Sunday, September 24, 2017


Movie Name: Frida
Year of Release: 2002
Director: Julie Taymor
Stars: Salma Hayek, Alfred Molina, Geoffrey Rush, Mia Maestro, Valeria Golino, Edward Norton, Ashley Judd, Roger Rees, Diego Luna, Saffron Burrows, Antonio Banderas, Roberto Medina
Genre: Drama
Score out of ten (whole numbers only): 6
Watch it on Amazon

Celebrated theater director (and costume designer) Julie Taymor followed her feature debut, "Titus", with the passion project from Salma Hayek, a biopic of famed Mexican artist Frida Kahlo. The film focuses on the story of Frida, who at the age of 18 is involved in a dramatic car accident, which leaves her with physical problems for the rest of her life. While recovering from her accident, her father gets her a canvas, which prompts her to start painting. The film also details her convoluted relationship with Diego Rivera, both embracing a somewhat open relationship, one that sees Frida getting involved with both men and women. Following a notorious affair with Leon Trotsky, the couple divorces, though they both remain in each other's lives. The film tracks the history of Frida's final days with her health problems and relationship with Diego.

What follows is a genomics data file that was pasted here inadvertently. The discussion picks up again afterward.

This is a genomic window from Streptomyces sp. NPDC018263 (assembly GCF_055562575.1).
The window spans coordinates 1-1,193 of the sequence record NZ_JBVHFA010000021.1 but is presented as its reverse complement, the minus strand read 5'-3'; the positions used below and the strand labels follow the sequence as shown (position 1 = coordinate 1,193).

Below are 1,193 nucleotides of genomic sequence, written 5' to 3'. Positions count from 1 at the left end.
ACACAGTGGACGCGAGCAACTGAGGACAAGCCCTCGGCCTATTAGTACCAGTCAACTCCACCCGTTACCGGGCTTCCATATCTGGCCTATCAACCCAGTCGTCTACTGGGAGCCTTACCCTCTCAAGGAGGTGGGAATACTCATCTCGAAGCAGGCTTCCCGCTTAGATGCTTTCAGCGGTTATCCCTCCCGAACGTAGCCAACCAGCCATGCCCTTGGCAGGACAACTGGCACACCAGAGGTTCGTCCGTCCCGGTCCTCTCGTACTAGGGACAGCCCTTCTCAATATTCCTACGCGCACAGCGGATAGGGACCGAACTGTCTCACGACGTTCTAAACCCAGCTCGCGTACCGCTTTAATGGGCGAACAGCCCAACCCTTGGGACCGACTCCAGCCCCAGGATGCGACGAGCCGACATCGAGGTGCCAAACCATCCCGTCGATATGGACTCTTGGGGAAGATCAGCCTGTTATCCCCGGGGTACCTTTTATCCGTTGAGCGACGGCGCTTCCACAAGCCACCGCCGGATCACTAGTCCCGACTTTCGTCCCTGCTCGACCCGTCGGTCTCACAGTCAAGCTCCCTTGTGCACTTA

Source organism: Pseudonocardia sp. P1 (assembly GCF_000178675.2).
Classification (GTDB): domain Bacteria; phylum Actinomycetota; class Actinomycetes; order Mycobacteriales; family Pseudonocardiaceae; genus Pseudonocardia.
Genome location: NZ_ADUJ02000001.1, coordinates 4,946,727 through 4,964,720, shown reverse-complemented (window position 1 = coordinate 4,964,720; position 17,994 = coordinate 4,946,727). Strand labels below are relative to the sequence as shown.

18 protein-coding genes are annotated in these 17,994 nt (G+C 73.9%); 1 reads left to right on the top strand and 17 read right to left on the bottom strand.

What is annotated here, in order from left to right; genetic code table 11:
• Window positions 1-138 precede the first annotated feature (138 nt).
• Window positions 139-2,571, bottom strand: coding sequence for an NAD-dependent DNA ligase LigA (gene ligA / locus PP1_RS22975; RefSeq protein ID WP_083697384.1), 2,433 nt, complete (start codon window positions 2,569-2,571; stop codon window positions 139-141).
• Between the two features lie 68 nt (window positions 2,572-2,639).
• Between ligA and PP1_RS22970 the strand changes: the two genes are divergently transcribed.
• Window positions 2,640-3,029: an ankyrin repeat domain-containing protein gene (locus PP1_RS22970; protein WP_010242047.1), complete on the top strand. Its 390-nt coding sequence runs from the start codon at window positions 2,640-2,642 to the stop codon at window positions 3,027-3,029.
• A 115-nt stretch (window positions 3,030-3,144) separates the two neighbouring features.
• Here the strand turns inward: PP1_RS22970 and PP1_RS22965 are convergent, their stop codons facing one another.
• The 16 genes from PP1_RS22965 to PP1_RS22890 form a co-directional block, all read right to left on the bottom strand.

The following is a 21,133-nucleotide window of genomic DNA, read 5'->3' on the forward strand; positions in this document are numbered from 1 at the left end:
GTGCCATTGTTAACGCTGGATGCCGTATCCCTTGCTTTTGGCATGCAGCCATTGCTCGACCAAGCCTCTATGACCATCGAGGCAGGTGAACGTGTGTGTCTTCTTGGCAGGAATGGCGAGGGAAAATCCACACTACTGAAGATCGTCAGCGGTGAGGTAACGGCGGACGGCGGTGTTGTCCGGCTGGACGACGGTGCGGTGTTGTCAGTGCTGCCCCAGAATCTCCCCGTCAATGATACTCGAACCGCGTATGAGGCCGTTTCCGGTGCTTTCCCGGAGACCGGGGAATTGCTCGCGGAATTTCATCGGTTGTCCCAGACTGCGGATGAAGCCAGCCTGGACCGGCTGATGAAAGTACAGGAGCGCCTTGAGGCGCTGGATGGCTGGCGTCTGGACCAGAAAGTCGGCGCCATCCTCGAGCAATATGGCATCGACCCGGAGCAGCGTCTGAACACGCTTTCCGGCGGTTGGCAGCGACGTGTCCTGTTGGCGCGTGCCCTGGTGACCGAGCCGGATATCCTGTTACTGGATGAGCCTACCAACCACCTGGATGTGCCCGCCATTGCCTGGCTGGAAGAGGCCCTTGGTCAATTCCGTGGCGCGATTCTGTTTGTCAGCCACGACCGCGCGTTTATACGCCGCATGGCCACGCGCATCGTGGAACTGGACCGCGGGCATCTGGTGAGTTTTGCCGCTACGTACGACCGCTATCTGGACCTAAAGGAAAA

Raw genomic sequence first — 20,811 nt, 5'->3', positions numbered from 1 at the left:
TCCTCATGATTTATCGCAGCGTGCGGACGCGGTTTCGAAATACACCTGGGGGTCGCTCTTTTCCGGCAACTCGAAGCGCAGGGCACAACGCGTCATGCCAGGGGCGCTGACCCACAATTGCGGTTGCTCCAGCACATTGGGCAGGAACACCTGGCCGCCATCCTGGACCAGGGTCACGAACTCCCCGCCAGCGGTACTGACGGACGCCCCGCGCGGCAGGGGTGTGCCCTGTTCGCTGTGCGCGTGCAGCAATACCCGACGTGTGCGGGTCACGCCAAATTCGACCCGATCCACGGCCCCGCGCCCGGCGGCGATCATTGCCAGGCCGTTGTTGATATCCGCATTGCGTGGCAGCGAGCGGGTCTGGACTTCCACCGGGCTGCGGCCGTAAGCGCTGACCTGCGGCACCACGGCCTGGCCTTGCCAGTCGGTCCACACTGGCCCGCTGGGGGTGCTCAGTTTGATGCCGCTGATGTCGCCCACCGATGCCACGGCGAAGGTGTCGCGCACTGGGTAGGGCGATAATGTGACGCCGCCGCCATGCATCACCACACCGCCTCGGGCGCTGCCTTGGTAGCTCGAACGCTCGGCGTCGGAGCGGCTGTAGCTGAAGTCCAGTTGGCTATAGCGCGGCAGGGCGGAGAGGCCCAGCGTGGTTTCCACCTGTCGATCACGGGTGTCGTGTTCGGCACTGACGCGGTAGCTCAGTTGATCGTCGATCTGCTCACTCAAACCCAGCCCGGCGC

"Frida" is a film that became a reality due to the passion of lead actress Salma Hayek, who also involved Edward Norton as a screenwriter during the development phase. The film is not a typical biopic, focusing on vignettes that define the life of the artist. It's a film that lives from the construction and establishment of a mood, an ambiance, and not from a chronological perspective of  a biopic (those would be the cases of Richard Attenborough's "Ghandi" and "Chaplin" for instance). The film and the director, try to capture the allure of the artist's personality, and her relationships with different lovers and political figures. While the film is successful in showcasing the strong personality of Frida, it falters when flushing out the personalities of the ones she interacts with - most of these personas are reduced to stereotypes or one dimensional characters. The film features two great performances from Salma Hayek and Alfred Molina (the latter who is systematically impeccable in every single role he tackles), and the cinematography from Rodrigo Prieto is stunning (as is the score from Elliot Goldenthal). An interesting film from an interesting director.